Employers often have the upper hand in pay negotiations.
This is because of ‘asymmetric information’ – bosses can easily find the going rate for a job. It is like a card game where your opponent sees the cards in your hand while you can’t see theirs.
Companies rarely allow staff to talk to each other about salaries. In some workplaces sharing salary information is an offence.
Employers compare your pay with that of other employees. They also usually have access to wider industry pay information either through organisations or by buying third-party salary reports.
You’ll struggle to find this information. Some recruitment advertisement offer clues.
Recruiters are often coy about exact salaries. They don’t want existing staff to know what they pay newcomers.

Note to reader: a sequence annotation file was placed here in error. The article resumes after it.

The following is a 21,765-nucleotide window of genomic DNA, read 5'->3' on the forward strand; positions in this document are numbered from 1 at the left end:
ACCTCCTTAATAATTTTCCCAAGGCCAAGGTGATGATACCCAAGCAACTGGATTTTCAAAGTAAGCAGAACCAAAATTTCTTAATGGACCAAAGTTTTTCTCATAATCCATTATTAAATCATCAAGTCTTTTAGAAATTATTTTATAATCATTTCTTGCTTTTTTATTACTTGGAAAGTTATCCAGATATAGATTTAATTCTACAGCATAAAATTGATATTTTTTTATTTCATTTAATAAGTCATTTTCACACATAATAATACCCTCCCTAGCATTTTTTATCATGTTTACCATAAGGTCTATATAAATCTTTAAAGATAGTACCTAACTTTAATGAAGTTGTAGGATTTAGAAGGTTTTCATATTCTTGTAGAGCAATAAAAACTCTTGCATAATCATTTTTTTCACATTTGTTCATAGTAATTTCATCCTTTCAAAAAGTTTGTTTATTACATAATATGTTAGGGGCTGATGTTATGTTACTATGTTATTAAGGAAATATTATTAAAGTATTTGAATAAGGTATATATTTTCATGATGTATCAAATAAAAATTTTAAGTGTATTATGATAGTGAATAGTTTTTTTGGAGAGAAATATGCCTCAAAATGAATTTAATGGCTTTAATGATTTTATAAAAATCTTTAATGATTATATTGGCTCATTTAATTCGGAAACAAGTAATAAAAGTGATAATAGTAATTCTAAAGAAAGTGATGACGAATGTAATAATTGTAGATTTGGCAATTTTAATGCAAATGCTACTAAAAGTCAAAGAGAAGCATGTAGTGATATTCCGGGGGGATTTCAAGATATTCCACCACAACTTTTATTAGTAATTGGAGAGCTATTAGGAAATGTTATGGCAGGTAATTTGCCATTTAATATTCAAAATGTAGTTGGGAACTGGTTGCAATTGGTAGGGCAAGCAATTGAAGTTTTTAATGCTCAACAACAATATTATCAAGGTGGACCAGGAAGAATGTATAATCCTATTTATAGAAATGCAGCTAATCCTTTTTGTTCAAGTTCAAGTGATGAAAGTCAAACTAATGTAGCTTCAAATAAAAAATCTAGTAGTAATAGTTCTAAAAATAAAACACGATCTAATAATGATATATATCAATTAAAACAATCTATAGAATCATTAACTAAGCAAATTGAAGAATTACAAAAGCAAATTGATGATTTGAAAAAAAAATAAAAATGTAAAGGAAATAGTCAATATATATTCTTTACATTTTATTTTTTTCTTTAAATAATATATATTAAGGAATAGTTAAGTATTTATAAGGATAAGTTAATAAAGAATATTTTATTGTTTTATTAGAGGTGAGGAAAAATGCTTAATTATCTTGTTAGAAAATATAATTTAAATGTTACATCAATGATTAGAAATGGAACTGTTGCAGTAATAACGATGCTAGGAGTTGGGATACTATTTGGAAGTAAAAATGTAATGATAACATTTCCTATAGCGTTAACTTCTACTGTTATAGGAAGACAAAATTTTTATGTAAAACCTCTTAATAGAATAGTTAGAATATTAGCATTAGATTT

Even when you are the recruit, employers often won’t tell you the salary until later in the recruitment process.
When you apply for a new job, you need to get as much salary information as possible before negotiating. You also need to know if it is worth negotiating.
Likewise, if you want a pay rise from your existing employer, you need to know what others doing the same job elsewhere earn. This gives you useful ammunition. It also lets you know whether you should stay or move if your negotiation fails.
Resources for New Zealand knowledge workers wanting to compare pay rates.
- Hudson has good pay data for IT, finance, accounting and office workers.
- Absolute IT has a tool for finding pay rates in IT jobs, but you have to give personal details to use it.
- Hays offers NZ salary information from its Australian site – but again you have to give personal data.
- TradeMe’s salary guide covers a wide range of jobs.
- Seek’s salary centre uses information from Robert Walters.